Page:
Latinas

Elva Alicia Medrano Rodriguez


By Jazmin Sanchez, California State University, Fullerton

When loved ones go to war, it is not easy for those who are left behind. Religious faith helps some endure the experience.

Elva Alicia Medrano Rodriguez's brother, Camilo, served in the Vietnam War and rarely sent letters home. To cope with her brother’s absence, Rodriguez, a vocational nurse, turned to prayer and focused on her work with terminal patients.

Margaret Juárez Gómez


By the Voces staff

Margaret J. Gómez credits her early political awareness to her father. He was a Mexican immigrant with little education, but he closely followed political and world events.

“He read the newspaper from cover to cover every day,” she said. “A lot of times, he knew a lot more about what was going on in the world than I did, so when I got home from work, he would talk to me about what was going on."

Iris Galvan


By Rebecca Chavoya

An old Hispanic man pushed a tamale cart down the streets of Rosenberg, Texas, in 1974. Iris Galvan, 18-year-old high school student and member of Juventud Unida, approached him with a warm, welcoming demeanor.

“Have you ever thought about voting?” she said. “You have a right to vote. You are a citizen of this country.” 

The man shrugged off her suggestion, saying that he knew his voice didn’t matter. “I don’t speak very good English,” he said.

Felicita Munguia Arriaga


By Hope Teel

In 1959, Felicita Munguia Arriaga was a 12-year-old accompanying her mother to the polls, where the older woman planned to cast her vote for a man named Joe Hubenak.

Very few Hispanics were voting during that time for various reasons, including fear and illiteracy, but because she worked for Hubenak and his wife, Jesusa Munguia and her husband had agreed to go vote for him.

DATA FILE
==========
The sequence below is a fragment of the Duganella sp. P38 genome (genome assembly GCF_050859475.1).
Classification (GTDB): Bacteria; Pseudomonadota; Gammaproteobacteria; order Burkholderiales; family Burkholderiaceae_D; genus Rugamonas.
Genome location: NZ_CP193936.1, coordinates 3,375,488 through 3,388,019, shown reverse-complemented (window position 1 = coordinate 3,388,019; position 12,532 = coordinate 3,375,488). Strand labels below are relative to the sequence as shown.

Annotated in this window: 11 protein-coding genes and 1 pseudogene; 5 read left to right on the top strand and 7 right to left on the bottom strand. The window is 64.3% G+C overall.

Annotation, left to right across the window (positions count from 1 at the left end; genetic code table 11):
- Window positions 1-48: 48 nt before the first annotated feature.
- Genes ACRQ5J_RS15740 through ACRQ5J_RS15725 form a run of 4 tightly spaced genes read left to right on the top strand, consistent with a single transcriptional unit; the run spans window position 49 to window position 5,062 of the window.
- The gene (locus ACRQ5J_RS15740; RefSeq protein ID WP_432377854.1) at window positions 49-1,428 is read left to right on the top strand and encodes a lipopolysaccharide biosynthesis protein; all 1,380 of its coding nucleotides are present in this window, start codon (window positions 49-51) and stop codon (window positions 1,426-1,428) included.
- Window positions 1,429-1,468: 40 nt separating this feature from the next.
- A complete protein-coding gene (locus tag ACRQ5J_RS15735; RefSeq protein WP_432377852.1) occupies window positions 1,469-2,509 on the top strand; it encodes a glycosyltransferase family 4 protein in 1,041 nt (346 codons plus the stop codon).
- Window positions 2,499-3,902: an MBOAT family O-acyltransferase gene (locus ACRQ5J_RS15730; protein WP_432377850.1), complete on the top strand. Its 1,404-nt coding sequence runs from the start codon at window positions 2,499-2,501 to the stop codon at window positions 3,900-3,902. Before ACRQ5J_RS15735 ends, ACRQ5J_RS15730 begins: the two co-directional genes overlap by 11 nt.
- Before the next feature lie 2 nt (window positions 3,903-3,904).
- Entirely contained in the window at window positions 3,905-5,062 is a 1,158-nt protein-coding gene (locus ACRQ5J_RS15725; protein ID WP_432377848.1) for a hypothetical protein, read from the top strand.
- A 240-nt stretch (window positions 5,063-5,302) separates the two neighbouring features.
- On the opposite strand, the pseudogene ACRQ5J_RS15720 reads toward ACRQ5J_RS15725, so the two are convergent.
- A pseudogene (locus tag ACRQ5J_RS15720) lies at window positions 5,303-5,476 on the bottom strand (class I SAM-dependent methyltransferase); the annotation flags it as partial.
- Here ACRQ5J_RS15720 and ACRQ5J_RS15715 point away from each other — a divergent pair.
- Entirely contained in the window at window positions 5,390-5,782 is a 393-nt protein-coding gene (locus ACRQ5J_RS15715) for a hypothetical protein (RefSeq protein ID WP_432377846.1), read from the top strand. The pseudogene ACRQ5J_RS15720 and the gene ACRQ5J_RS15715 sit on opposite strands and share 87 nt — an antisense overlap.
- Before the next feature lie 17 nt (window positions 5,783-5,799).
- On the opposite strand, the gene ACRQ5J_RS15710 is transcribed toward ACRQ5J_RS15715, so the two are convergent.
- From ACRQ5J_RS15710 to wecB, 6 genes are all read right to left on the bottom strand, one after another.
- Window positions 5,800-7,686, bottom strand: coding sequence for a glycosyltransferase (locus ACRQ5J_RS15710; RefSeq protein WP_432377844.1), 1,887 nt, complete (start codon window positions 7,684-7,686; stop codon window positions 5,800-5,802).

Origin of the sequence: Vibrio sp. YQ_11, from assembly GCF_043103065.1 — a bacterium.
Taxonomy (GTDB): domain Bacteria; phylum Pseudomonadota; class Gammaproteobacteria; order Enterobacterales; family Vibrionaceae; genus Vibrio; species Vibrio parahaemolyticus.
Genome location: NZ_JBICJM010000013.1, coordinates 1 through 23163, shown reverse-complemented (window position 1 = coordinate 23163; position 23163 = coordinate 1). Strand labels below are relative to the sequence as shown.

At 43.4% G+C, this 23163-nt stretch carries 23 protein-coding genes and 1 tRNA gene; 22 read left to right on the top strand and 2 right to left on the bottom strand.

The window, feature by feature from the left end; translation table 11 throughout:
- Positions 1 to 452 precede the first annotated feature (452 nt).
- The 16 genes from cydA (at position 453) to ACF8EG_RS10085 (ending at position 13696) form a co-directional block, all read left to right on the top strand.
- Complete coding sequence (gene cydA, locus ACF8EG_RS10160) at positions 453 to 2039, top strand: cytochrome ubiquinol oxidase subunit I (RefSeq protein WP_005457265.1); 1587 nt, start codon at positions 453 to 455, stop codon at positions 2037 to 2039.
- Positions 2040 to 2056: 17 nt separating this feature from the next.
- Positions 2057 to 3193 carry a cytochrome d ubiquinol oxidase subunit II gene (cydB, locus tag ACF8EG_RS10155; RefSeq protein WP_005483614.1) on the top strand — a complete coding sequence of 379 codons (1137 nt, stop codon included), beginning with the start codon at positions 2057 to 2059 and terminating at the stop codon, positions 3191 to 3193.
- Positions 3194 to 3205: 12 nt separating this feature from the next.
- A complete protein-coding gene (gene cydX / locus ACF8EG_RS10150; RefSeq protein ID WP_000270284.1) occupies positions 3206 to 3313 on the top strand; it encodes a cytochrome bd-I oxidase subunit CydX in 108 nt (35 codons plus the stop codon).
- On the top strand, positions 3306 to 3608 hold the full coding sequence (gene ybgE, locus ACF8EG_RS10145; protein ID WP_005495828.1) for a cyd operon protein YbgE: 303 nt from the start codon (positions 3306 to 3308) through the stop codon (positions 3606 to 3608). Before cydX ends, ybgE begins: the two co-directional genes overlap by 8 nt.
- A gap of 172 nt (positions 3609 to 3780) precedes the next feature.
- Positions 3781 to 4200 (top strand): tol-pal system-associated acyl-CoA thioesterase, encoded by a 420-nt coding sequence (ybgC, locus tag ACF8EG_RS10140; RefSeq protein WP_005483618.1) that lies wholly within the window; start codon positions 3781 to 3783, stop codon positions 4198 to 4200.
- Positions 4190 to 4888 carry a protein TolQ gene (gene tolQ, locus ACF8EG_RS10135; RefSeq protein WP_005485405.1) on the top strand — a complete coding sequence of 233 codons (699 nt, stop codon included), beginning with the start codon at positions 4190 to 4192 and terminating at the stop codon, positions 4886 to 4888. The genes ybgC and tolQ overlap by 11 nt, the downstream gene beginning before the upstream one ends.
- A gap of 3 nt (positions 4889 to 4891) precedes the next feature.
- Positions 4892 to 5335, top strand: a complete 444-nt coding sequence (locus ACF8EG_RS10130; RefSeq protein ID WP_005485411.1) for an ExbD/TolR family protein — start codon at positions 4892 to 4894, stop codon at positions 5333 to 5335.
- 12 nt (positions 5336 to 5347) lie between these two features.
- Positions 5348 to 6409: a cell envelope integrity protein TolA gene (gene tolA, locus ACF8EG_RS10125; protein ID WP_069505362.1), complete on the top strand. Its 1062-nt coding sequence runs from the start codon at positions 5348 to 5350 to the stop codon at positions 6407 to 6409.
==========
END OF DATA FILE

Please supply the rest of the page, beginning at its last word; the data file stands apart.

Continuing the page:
Ernestine Mojica Kidder


By Haley Dawson

Ernestine Mojica Kidder vividly recalls one of her earliest memories as a young child in Taylor, Texas. Her father lifted her into his arms and pointed to a schoolhouse in the distance. “That’s where you’re going to school as soon as you’re old enough,” she remembers him saying. “When you’re 6, you’re gonna go to school.”

A child of the World War II era and a woman of the Civil Rights era, MojicaKidder was among the first Hispanic women for whom a higher education became both a possibility and a reality.

Alma Hernandez Salinas


By Estefanía de León

Alma Salinas, a lifelong Democrat, switched to the nascent Raza Unida Party in the 1970s. A native of Pearsall, Texas, Salinas used to take Mexican Americans to the polls on election days. But it seemed the Democratic Party, which the community supported, was doing little to improve their lives.

"We thought going to vote would make a difference, but then we found out that the ones sitting in the Democratic chair have the say so you can't go further," said Salinas, who is now 82.

Amalia Rodriguez-Mendoza


By Megan Breckenridge

Amalia Rodriguez-Mendoza became the first minority district clerk of Travis County in 1991 and only the second minority woman to hold that position in the whole country. She went on to serve for 24 years, championing the causes of Latina women, women's health and the arts.

She launched her career in politics as a 24-year-old in 1970, when she ran for president of the Mexican American Youth Organization. She finished second behind Paul Velez, but that was enough to make her vice president.

Antonia Santana


By Cindy Tapia, California State University, Fullerton

When you think about heroes, people that left everything they had to fight a war, you usually think about strong, buff men. But women also have served in the military along side of men.

One such woman was Antonia Santana.

Santana was raised in Gurabo, Puerto Rico. As a young girl she lived with her parents, five sisters, two brothers and her two grandmothers. She said 11 people living under the same roof was not as chaotic as one would think.

Lupe Uresti


By Shelby Custer

In December of 1975, Guadalupe Arredondo Uresti, a 31-year-old homemaker, spoke at a kick-off rally for the Southwest Voter Registration Education Project in the old Civic Center of Rosenberg, southwest of Houston.

Uresti, who also devoted time to working in her father's furniture business, remembered exhorting her Mexican American neighbors to register and to vote - to make their voices and needs heard. Even though she trembled with nervousness, she made an impression.

Velia Erlinda Sanchez-Ruiz


By Rachel Hill

Voter participation was always a priority for former gym teacher Velia Sanchez-Ruiz, who grew up under segregation in Texas. Sanchez-Ruiz, who was 71 at the time of her interview, recalled what life was like as she grew up in of Lockhart, Texas, 30 miles southeast of Austin, during that period. She was born in 1942, one of seven children born to Cruz Garcia-Sanchez and Adela Mayo-Sanchez, a civil servant that worked at Bergstrom Air Force Base and a homemaker. They lived on the Mexican and African-American side of the city.